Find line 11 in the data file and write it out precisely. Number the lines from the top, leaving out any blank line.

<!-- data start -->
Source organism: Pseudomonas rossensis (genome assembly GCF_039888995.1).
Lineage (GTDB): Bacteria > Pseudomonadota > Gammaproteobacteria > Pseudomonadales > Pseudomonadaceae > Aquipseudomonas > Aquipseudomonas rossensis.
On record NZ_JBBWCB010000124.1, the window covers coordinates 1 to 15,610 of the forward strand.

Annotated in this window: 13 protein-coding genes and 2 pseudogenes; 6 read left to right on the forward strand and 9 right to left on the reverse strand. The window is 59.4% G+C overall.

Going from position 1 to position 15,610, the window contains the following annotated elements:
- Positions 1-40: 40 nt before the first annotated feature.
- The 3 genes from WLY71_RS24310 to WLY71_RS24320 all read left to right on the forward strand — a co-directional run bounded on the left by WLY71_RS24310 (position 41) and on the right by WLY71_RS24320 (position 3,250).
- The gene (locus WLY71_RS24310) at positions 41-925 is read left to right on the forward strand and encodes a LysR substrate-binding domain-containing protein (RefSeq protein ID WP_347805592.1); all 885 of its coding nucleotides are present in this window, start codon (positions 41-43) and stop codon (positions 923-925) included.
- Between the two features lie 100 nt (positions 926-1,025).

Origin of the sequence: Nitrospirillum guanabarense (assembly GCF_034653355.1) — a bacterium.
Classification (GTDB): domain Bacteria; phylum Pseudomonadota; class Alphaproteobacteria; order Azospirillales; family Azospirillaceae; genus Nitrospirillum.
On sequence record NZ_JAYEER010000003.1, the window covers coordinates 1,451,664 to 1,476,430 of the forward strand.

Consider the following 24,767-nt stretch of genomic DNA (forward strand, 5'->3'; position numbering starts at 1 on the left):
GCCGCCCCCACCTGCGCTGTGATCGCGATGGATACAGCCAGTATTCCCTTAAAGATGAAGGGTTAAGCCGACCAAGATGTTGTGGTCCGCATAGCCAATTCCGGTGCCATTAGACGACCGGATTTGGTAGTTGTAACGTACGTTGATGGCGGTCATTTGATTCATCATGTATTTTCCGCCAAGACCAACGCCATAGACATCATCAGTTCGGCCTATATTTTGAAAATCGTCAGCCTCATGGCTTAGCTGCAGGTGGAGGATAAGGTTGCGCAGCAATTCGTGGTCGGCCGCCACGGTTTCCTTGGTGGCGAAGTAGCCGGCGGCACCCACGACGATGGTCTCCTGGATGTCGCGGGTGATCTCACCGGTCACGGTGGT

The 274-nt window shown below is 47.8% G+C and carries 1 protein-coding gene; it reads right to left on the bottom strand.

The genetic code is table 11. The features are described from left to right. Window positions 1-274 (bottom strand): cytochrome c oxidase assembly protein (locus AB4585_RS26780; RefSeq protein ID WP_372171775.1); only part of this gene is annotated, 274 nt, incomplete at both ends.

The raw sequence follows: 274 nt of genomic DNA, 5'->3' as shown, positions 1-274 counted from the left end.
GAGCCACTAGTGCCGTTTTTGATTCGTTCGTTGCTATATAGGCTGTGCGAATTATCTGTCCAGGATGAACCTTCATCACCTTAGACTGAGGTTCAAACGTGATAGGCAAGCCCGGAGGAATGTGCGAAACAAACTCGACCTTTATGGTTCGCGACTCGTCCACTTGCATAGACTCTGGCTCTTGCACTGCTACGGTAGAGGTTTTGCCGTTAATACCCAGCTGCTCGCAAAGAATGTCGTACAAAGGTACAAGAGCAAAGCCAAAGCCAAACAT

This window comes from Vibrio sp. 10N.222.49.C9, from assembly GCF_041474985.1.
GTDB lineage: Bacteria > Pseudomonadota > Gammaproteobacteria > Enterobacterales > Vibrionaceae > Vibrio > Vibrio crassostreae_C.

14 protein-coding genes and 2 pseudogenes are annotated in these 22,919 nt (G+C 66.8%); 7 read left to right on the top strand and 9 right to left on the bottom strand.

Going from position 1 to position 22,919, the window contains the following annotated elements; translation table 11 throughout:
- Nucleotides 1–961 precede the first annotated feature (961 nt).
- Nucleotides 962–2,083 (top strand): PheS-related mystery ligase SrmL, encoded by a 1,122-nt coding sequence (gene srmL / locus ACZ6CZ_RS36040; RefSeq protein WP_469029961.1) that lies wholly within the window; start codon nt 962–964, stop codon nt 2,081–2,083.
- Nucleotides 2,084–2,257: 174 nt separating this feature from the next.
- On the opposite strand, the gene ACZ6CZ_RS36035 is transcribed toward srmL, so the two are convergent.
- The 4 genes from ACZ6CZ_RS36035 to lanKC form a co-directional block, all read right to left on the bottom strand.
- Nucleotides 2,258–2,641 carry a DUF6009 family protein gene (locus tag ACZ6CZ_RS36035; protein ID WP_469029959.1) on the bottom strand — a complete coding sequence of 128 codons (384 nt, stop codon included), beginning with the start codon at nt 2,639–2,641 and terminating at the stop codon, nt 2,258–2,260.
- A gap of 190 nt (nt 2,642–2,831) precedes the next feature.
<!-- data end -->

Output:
Classification (GTDB): domain Bacteria; phylum Pseudomonadota; class Alphaproteobacteria; order Azospirillales; family Azospirillaceae; genus Nitrospirillum.